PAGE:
From Mishaps to Magic
Ode to Kurt: Browning Discovers' triumph at last
Stylish skater no longer is down on either his luck or the ice
||Milwaukee Journal Sentinel|
||February 9, 1996|
Copyright 1996 Journal Sentinel Inc.
When the world was watching the Olympics, he was battling physical
and psychological problems. And just as figure skating moved into the
post-Nancy/Tonya bonanza of big-money professional competitions, he was
troubled by uncomfortable skating boots.
Today, however, Kurt Browning is fit from his head to his toe picks,
giving his many fans cause to celebrate. Once again, one of the sport's
most personable entertainers is getting the chance to shine.
"I had some pretty good years as an amateur, but it's not as
rewarding day-to-day as it is as a pro," said Browning, preparing for
two Wisconsin appearances with Discover Card Stars on Ice Sunday and
Monday. "My performance level is much higher this year."
Browning appreciates the peaks because he's seen the valleys. He was
a three-time world champion entering the 1992 Olympics, but a slipped
disk two months before the Games resulted in a sixth-place finish.
He regained his form and won another world title in 1993, only to
falter in the '94 Games. Two falls during the warm-ups rattled his
confidence, leading to an uncharacteristic fall and a watered-down jump
in the technical program. That sent Browning sinking to 12th place,
though he did manage to lift himself to fifth in the final standings.
"That's what the Olympics is all about, and that's what made it
interesting," said Browning.
Browning joined the Stars cast for its 1994-'95 season and
participated in several professional meets.
His skating, however, was uneven; he was brilliant in the tour's
Milwaukee stop, but he struggled with his jumps in competitions.
"I got a new pair of skates last year, and they just wouldn't break
in," he mused. "Later, we found out they had been made back in '88 and
they had sat on the shelf all that time. They were dry, and they just
wouldn't break in.
"It was a lot of bad luck. It's almost like a mold in your fridge it
just keeps growing."
Eventually, the skating boots became more comfortable. And several
conversations with fellow Stars skater Scott Hamilton convinced Browning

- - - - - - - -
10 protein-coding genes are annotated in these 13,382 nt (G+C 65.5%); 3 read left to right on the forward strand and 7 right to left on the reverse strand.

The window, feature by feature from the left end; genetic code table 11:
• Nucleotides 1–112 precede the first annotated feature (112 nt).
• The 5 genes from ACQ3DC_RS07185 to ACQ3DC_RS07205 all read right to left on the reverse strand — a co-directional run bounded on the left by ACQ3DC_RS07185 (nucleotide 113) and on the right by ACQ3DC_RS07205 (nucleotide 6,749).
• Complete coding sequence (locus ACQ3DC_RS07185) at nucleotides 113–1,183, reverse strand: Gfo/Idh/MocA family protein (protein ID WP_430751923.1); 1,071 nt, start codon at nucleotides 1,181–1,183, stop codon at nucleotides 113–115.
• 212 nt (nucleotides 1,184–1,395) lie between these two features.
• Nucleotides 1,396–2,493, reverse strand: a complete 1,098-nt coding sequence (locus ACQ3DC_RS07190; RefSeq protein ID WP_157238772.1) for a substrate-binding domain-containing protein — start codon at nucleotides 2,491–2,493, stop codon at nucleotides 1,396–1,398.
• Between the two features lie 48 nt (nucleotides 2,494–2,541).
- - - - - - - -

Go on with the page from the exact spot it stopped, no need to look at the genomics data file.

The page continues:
that the funk wouldn't last forever.
"He's a smart man and a good friend," Browning said of Hamilton,
"and he helped me turn things around."
This season, Browning became the first man to defeat Olympic winner
Brian Boitano in the history of the NutraSweet World Professional
Championships. The gyrating, high-energy number that won Browning the
title was skated to the Commodores' "Brick House," a contrast to his
stylish "Casablanca" 1994 Olympic program. Browning says he enjoys
surprising the skating world with his musical selections.
"I try really hard not to be one type of skater. I choreographed a
Romeo and Juliet number, and someone with Stars on Ice said, Now that
you're on a classical kick, I guess you won't be wanting to skate to
'Brick House.' "
Browning, 29, admires much about Hamilton but has no intention of
emulating the 1984 Olympic champion's longevity.
"I don't think I want to be on tour six, seven months a year when
I'm 37. I hope I'll be more of a family person. But the next three to
four years, I'll go as hard as I can."
In fact, Browning squeezed in his interview between flights as he
rejoined the tour after a weekend in Toronto, where he'll marry Sonia
Rodriguez next summer.
The death of pairs skater Sergei Grinkov, which occurred just before
the Stars tour began, added to Browning's perspective on the relative
importance of skating.
"Sergei and (wife) Katia (Gordeeva) represent the perfection on the
ice all of us reach for that never, ever touching the ice or looking for
one another or making it look like work," said Browning. "A lot of
people think it's glamorous touring, but it's tough to have
relationships, and off the ice, they were really, really, truly happy."
Kurt Browning says he tries not to be one kind of skater, feeling
free to glide to the classics or "Brick House."